At the height of the debate about opening up Croke Park to ‘foreign’ games, a hurling aficionado of my acquaintance offered up a soundbite for the ages.
A clash of the ash purist — but then, is there any other kind? — he declared, with tongue only partly in-cheek, that if it was up to him he wouldn’t even allow Gaelic football to be played in the holy ground.
So I can only imagine how delighted he must have been with the first episode of The Game on RTÉ on Monday night, a ravishing celebration of hurling in which, from its bold title onwards, hype and history relentlessly rhymed.
“Hurling’s a game for the gods. And gods play it.”
“That feel from the hurley, it runs up the handle into your hand, and really into your soul.”
“When you go onto the hurling pitch, you feel like a warrior.”
“The smack in the middle of the bas and the ball just soars. You soar with it and I think, in a way, you never come back.”
The superlatives just kept on coming. It was almost enough to make you want to hurl.
“Nobody owns hurling, hurling just lives…that game has given us identity…it runs deep…it’s our DNA…it’s part of what we are…”
And all this before we even got to Chapter One which, upon seeing that it was called ‘Birth Of The Hurler’, had me half-expecting to be transported forthwith to a stable in Bethlehem.
But no, the Messiah in this case turned out to be Cúchulainn. Obviously.
Still, I was glad I stuck with the programme through to the end.
The frenetic opening pace eventually cooled off, the soundbites gave way to longer and more interesting contributions — Sean Óg Ó hAlpín on how hurling helped him find his place as a kid in Cork was particularly good — and the archive footage was never less than compelling.
And, beautifully-filmed throughout, it could hardly have done more to entrance a passing tourist than a thousand ads for the Ancient East and the Wild Atlantic Way and whatever you’re having yourself.
But I was even gladder, in a perverse kind of way, that I stayed with the box for the succeeding programme.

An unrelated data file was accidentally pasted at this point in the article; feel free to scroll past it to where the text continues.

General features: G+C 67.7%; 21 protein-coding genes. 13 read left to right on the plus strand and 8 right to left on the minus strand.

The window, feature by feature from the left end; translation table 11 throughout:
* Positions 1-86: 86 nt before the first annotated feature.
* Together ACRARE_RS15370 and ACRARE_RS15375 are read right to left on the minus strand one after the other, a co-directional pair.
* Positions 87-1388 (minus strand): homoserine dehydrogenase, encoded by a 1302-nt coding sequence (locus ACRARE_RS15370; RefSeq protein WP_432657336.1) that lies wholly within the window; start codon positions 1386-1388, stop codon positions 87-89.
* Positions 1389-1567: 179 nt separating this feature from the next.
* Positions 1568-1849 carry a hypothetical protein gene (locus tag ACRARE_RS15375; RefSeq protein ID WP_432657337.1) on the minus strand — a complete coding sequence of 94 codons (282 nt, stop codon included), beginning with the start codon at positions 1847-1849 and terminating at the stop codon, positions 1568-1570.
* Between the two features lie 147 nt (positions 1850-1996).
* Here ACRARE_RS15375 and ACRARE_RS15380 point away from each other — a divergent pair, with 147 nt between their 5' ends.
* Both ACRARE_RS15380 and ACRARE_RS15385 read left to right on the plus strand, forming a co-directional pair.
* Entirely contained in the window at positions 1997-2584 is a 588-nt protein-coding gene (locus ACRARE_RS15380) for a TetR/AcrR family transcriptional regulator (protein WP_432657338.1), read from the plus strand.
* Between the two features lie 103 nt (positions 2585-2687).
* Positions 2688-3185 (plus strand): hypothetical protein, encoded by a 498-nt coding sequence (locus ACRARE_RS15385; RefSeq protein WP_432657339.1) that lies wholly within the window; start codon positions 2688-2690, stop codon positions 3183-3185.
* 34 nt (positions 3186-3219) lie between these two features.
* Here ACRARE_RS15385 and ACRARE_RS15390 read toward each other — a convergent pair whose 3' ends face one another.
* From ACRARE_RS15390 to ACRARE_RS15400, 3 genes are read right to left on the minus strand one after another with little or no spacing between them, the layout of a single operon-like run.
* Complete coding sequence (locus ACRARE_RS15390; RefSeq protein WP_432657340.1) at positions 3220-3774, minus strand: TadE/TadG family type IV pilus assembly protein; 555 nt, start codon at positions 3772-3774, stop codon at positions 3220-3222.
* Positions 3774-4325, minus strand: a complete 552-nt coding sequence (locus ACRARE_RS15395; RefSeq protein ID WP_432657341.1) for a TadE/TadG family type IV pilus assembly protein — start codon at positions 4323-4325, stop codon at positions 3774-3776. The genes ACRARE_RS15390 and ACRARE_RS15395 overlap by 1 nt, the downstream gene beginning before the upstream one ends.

In a piece of RTÉ scheduling which was either inspired or mischievous or both, The Game was followed immediately by The Fifa Family: A Love Story, a startlingly quick-fire transition from the occasionally sublime to the almost always ridiculous — and worse.
From vote-buying through to political interference by the Elysee Palace, the twisted tale of how Qatar ended up as hosts of the 2022 World Cup is well-known in its broad terms but the unique selling point of this 2017 Danish documentary was the central contribution of Mary Lynn Blanks, the former girlfriend of the late US football administrator Chuck Blazer, the Falstaffian figure who funded a preposterously lavish lifestyle at the game’s expense before the Feds finally nabbed him in New York, in the classic manner, for declining to pay his taxes.
Then, also in the classic manner, having made him an offer he couldn’t refuse, they maximised his access and influence as a member of the all-powerful Fifa Executive Committee by arming him with a bugged car key fob — no, really — to penetrate and expose the corruption scandal which resulted in those famous early morning arrests of top officials at a hotel in Zurich.
That story will run and run but, in the meantime, here was a programme which came across like a bonkers romcom mixed with, as one interviewer put it, something “like The Sopranos only with worse people”.
And Mary Lynn Blanks was right there at the heart of it all, living the high life in Trump Tower with Blazer — where he had a separate apartment just for his cats — when they weren’t travelling the world, which was often, mixing with presidents and royalty.
She was also on hand when, at a reception in Buckingham Palace, Blazer pocketed their wine glasses as souvenirs.
But it wasn’t all fun and games, far from it. Much more disturbingly, she also described instances of psychological and even physical abuse at Blazer’s hands though, despite plans to leave, she was still with him when the deal finally went down.
From Lory Meagher to Chuck Blazer is one hell of a journey for one night’s telly watching, at the end of which I’d imagine most right-thinking neutrals would have had no option but to conclude: hurling, good; football, bad.
Not to mention, of course: “I’d like to see how yer man Neymar would get on in a county final, wha?”
But you know what? I’ll still be sticking with the round ball game, if it’s all the same to you.
And, I think, at its very essence, my belief that football is the greatest of all the major field games probably boils down to the simple fact that, unless you’re a goalkeeper — or Thierry Henry — it’s a hands-free pursuit.
And that basic principle leads directly to so many of the things I find incomparably thrilling about the game: the close control required in a dribble; the fluency of one-touch passing moves; a high dropping ball, not fielded, but killed dead on the instep; a 30-yard volley to the top corner; a free bent around a wall and inside the post; an overhead kick; a perfectly-weighted pass… no, they don’t call it football for nothing.
Somehow, as so much of the action at the World Cup in Russia reminded us, the beauty at the heart of the beautiful game survives despite all the ugliness.
And while I’m sure I’ll be tuning in for the remaining episodes of ‘The Game’, I also know I’ll be taping it if it clashes with the Monday night football.
Different strokes for different folks, eh?
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